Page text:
Ship builder & Astronaut
“If you want to build a ship, don’t drum up the men to gather wood, divide the work, and give orders. Instead, teach them to yearn for the vast and endless sea”: Antoine de Saint-Exupéry, cult author (The Little Prince). “Anything that man can imagine is possible”: Wernher von Braun, pioneer of rocket and space technology. These are two of my favourite quotations of all time, and I make no apologies for combining them here.
Visionary & Communicator
Only once you have succeeded in anchoring your vision in the hearts and minds of your team can the journey to new shores be a lasting triumph. It goes without saying that any ship needs a captain. And if there’s one thing that only the captain can take care of, it’s the job of specifying the destination and plotting the route. Once the course is set, it follows that the captain needs to communicate the ship’s shared vision and ultimate goal authentically – and not just among the crew, but also to the assembled public and all relevant stakeholders.
For business & society
A series of recent studies have clearly indicated that German consumers want brands and companies to play a role in overcoming social challenges. About half of all Germans believe that C-suite business leaders need to be involved in solving these issues. Delegation is not an option. Companies therefore need to evolve from purely economic to equally socio-political players, and CEOs need to lead the way. What does this involve? Well, it means that brands will need take a stand on key societal issues and communicate a clear brand message, issued by the boss, ideally a brand in his or her own right, in order to rise above the masses.
Dr Z & the transformation
Over the past decade, Dieter Zetsche, Daimler’s CEO until 2019, probably wins hands down when it comes to building a CEO brand and thereby strengthening his company’s corporate brand. Zetsche embodied and exemplified the modern corporate culture that he wanted to see at every level of the billion-euro company. Down-to-earth and open-minded, small talk with employees in the canteen, relaxed job interviews behind the wheel of a company car, appearing as Dr Z in TV and internet advertising, etc. The Stuttgart-based carmaker, once more synonymous with cufflinks and starched collars, transformed itself into an unflappably hip brand, which Dr Z, with his uncompromising conviction, led back to the top of the world by 2018 and to record financial results at all levels.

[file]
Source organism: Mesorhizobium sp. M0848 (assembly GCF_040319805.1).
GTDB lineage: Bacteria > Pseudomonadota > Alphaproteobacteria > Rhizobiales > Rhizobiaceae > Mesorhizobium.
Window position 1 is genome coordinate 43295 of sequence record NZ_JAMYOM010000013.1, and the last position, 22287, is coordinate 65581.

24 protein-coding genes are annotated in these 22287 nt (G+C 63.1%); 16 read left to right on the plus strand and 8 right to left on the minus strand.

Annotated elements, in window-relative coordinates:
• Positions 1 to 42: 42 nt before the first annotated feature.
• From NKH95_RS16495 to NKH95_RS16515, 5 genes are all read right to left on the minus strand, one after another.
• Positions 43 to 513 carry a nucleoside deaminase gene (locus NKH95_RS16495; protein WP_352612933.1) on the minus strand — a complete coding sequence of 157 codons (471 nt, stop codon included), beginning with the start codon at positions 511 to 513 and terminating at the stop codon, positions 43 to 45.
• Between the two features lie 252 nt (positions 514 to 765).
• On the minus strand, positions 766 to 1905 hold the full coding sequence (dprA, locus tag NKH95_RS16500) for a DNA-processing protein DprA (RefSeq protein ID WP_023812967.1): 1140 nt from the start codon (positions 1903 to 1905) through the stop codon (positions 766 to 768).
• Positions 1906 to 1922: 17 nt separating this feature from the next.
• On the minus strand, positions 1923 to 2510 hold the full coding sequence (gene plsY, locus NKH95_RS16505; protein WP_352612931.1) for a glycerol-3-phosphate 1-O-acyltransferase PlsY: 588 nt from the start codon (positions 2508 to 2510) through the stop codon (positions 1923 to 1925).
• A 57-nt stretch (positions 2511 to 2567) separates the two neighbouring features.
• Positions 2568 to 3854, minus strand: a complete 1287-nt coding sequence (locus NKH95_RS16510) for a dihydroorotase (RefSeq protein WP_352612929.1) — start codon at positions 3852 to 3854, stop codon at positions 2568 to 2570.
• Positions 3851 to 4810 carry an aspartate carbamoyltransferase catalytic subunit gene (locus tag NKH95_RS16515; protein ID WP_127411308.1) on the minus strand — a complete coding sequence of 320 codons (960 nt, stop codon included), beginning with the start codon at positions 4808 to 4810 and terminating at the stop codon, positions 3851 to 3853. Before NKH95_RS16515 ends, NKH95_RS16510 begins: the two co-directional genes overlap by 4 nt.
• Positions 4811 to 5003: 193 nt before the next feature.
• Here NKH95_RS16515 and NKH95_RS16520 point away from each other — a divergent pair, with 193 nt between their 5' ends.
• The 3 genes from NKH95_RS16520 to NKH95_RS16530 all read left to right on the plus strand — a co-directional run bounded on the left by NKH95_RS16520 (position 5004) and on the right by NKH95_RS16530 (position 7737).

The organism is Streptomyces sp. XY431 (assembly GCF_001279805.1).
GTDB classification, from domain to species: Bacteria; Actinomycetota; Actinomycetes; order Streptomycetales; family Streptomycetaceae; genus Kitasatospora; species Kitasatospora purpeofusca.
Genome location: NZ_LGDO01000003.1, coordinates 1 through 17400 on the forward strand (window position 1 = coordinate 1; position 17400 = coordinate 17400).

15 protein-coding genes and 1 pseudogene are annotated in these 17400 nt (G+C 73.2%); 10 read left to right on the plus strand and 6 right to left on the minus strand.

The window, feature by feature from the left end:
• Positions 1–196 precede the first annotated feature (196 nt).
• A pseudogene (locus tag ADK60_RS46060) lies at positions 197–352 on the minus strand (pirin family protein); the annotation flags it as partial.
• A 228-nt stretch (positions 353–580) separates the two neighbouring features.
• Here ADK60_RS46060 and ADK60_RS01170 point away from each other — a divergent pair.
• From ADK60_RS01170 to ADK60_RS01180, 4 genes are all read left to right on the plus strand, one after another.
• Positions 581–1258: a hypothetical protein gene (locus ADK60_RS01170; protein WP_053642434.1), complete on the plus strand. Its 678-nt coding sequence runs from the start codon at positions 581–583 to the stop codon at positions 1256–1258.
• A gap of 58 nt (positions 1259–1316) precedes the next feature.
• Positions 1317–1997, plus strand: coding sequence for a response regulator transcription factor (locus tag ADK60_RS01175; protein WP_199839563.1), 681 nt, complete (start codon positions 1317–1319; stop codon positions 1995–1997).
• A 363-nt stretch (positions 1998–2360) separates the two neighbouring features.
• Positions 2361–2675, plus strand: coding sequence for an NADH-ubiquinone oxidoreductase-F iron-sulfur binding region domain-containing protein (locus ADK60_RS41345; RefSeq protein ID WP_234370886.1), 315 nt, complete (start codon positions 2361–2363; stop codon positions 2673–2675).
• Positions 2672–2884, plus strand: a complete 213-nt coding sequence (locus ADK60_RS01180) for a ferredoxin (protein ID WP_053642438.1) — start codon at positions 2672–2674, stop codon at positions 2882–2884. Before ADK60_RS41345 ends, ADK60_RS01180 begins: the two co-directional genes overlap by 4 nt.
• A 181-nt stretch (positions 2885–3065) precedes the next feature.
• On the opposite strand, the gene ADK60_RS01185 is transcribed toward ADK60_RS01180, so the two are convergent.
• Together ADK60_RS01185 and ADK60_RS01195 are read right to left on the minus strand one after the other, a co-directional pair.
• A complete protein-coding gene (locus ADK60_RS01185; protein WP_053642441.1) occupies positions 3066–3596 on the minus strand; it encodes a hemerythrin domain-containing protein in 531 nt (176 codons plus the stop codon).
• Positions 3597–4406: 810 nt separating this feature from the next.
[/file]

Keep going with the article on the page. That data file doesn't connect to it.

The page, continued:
Ola & the crisis
Daimler also provides a sobering example of what it can mean for a company when it loses its public face. In May 2019, Dieter Zetsche said goodbye as Chairman of the Board of Management – and Daimler became a distressed company with profits that are still plummeting today. Why? Well, that is currently the subject of much debate. The fact is that the company has lost its charisma with the departure of its sparkling boss. Let’s be honest – have you even heard of Ola Källenius? He’s the current CEO of Daimler. The man who is being referred to in the media as a CEO on probation. He is following in some very great footsteps – and got off to a catastrophic start. Whether he will succeed in turning Daimler around or not is anybody’s guess.
Jeff Bezos & ESG
Jeff Bezos and Amazon are undoubtedly two of the world’s leading brands. But are they (still) getting their message and positioning right? As CEO of truly global corporation, a man who has achieved success beyond all measure, Bezos was recently dealt a rather large surprise. The face of Amazon and a habitual winner, Bezos didn’t even make it into the highly prestigious Harvard Business Review Top 100 Best-Performing CEOs in the World in 2020. The reason was that this year, HBR overweighted ESG criteria. In terms of working conditions, employer branding and data security, Amazon and Bezos failed in 2020. You probably think that the richest man in the world, one of the biggest winners from the coronavirus crisis, couldn’t care less. But experts know: that can’t be true. The next few months and years will prove that any brand that neglects sustainability criteria will pay a significant long-term price.
Summary & Conclusion
As you can see, top-tier executives – let’s call them CEOs – have never before been so committed to achieving sustainable success. Not only do they set and communicate their brand’s visions, independently and both internally and externally, they also assume a responsibility towards society. Stakeholders are increasingly putting their image, their brand and their corporate positioning under the microscope. And a CEO who ignores all of this is not only going to suffer when the next CEO rankings are announced, they are going to see their company take a massive and sustained financial hit. More than ever before, the reputation of a company’s CEO has become a yardstick for measuring the reputation of the company itself.
With branded regards
Your Harald Steiner